Sunday, February 15, 2015

Dentures from the dead

To meet the 19th c. European demand for dentures, the mouths of men killed in battle were plundered for their teeth. The human teeth were more valuable and longer-lasting than those carved from elephant, walrus, or hippopotamus ivory. Dentists made no bones about where the teeth were harvested, advertising them as "Waterloo teeth" or "Waterloo ivory," and guaranteed that they came from young, healthy soldiers rather than buried corpses or executed criminals. A British plunderer named Butler openly wished for a huge battle, boasting “there’ll be no want of teeth, I’ll draw them as fast as the men are knocked down.” He was half right, as the business turned to imports from the American Civil War.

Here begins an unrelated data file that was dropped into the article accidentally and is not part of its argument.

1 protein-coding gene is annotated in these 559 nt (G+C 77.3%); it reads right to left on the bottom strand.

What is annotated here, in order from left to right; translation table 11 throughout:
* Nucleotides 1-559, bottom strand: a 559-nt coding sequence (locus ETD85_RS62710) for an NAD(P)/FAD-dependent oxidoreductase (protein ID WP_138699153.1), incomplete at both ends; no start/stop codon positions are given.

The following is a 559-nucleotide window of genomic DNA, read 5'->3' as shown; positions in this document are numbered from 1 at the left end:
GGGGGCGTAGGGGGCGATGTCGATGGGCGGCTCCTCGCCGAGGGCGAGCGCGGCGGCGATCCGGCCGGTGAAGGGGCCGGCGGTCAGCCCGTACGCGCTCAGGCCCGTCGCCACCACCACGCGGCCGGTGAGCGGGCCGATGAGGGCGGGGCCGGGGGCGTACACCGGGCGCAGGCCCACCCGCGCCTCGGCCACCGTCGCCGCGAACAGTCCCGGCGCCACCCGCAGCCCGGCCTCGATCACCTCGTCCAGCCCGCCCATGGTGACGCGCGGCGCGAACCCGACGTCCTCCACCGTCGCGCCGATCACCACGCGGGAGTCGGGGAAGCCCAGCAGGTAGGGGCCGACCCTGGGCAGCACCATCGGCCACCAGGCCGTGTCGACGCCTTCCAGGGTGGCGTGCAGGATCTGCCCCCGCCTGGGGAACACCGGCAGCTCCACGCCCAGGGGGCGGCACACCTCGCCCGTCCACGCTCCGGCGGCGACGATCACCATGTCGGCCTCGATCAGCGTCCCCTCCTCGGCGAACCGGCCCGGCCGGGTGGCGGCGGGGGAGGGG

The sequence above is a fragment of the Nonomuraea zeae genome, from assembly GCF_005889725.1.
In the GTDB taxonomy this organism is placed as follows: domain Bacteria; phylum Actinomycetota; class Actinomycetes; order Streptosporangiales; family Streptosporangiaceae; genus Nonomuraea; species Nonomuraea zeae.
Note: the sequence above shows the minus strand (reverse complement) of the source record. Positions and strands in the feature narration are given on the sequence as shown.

No comments:

Post a Comment

You may add your comments here.